Killing of Williamson and Escape of Hendrickson
These two gentlemen, who lived on the Cowhouse, near the present village of King, had been to the Williams ranch, perhaps in Mills County, to get three of their horses which the Indians had stolen sometime before, and had been recovered in a fight. The two stopped for the noon-day meal, in the Langford Cove near the present town of Evant. After dinner they had one of their horses shod. From Langford Cove the two citizens of the King Community rode away toward the east. One rode one horse, and the other led the two. When they reached Live Oak Gap, through which it became necessary for them to pass, and which was about seven miles from the present town of Evant, they encountered twelve Indians. Williamson, who was a middle-aged man, suggested that they dismount and fight, and in another second or two, he was on the ground. But it seems that Hendrickson became somewhat excited and suggested that they get on their horses and run. But the loop around the neck of the horse that Mr. Williamson was leading was tied to his saddle and could not be unloosened without considerable trouble. He then decided to fight it out. It seems, according to accounts, that Hendrickson rode rapidly away for further assistance. Most of the Indians remained to fight Williamson, but a few followed Hendrickson for a short distance. In a short time, Mr. Williamson was killed, and his death occurred April 12, 1863.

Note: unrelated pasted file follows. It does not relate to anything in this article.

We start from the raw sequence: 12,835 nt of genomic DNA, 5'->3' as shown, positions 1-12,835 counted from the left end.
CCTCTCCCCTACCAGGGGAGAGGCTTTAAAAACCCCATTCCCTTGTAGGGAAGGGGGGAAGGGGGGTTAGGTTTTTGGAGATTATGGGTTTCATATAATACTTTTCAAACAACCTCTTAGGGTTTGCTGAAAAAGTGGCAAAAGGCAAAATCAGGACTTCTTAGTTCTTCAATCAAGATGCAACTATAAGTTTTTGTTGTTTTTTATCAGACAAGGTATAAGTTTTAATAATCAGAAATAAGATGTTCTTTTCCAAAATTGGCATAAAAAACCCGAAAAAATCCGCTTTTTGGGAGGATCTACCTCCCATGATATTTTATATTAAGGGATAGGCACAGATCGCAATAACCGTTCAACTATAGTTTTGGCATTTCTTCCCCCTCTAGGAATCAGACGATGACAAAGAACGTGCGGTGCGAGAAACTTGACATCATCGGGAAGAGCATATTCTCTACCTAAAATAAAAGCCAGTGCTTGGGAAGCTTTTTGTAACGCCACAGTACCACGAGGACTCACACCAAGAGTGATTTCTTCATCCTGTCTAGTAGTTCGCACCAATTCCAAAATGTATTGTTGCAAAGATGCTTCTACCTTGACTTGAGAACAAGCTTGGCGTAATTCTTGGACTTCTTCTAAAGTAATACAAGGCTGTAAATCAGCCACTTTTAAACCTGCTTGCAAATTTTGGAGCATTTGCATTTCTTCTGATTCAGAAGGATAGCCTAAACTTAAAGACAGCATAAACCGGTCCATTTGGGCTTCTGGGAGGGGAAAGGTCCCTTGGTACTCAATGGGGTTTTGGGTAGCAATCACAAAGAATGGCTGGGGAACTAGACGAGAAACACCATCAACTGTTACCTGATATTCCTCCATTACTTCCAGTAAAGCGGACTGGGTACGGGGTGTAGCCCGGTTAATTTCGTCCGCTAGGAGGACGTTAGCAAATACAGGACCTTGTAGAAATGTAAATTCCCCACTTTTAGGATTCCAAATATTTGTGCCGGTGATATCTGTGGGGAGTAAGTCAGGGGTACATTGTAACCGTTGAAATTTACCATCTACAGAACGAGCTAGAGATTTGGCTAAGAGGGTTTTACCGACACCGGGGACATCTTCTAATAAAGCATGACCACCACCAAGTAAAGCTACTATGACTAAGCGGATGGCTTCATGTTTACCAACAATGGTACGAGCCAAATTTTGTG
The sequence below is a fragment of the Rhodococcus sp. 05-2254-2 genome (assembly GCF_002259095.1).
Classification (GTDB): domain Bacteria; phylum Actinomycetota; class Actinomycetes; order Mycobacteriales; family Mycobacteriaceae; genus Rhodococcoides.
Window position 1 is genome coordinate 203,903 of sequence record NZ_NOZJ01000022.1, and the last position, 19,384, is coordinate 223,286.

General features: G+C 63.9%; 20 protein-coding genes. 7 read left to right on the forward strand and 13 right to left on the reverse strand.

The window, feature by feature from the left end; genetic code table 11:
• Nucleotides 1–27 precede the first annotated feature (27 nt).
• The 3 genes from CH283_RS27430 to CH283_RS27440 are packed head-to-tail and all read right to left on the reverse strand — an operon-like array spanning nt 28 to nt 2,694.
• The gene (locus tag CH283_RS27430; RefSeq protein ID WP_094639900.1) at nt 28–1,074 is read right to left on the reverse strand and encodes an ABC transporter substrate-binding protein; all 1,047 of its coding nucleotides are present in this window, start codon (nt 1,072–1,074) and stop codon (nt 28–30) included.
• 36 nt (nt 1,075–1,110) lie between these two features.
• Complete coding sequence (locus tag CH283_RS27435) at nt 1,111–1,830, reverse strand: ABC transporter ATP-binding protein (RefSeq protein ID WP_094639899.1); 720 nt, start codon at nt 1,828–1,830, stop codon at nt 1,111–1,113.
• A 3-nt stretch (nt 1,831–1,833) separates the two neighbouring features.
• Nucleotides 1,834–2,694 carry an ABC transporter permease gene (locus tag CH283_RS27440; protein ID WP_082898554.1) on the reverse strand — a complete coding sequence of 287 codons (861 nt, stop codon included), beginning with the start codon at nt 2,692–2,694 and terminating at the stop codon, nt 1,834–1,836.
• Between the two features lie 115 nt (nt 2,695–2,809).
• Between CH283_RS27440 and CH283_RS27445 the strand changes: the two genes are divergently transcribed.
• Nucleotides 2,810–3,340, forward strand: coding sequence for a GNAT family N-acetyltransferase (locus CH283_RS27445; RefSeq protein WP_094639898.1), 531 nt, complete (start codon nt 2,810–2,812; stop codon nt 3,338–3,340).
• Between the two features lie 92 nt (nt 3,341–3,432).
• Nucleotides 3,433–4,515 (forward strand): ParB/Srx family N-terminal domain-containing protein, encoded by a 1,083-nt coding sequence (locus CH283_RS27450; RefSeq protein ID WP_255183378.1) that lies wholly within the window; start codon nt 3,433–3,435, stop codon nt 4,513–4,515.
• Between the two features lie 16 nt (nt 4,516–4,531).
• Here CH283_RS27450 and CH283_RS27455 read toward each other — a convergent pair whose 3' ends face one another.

Note: Author interviewed B.F. Gholson and others who lived in that vicinity at the time.
The above story is from the book, The West Texas Frontier, by Joseph Carroll McConnell.
The above story is from the book Indian Depredations in Texas by J.W. Wilbarger.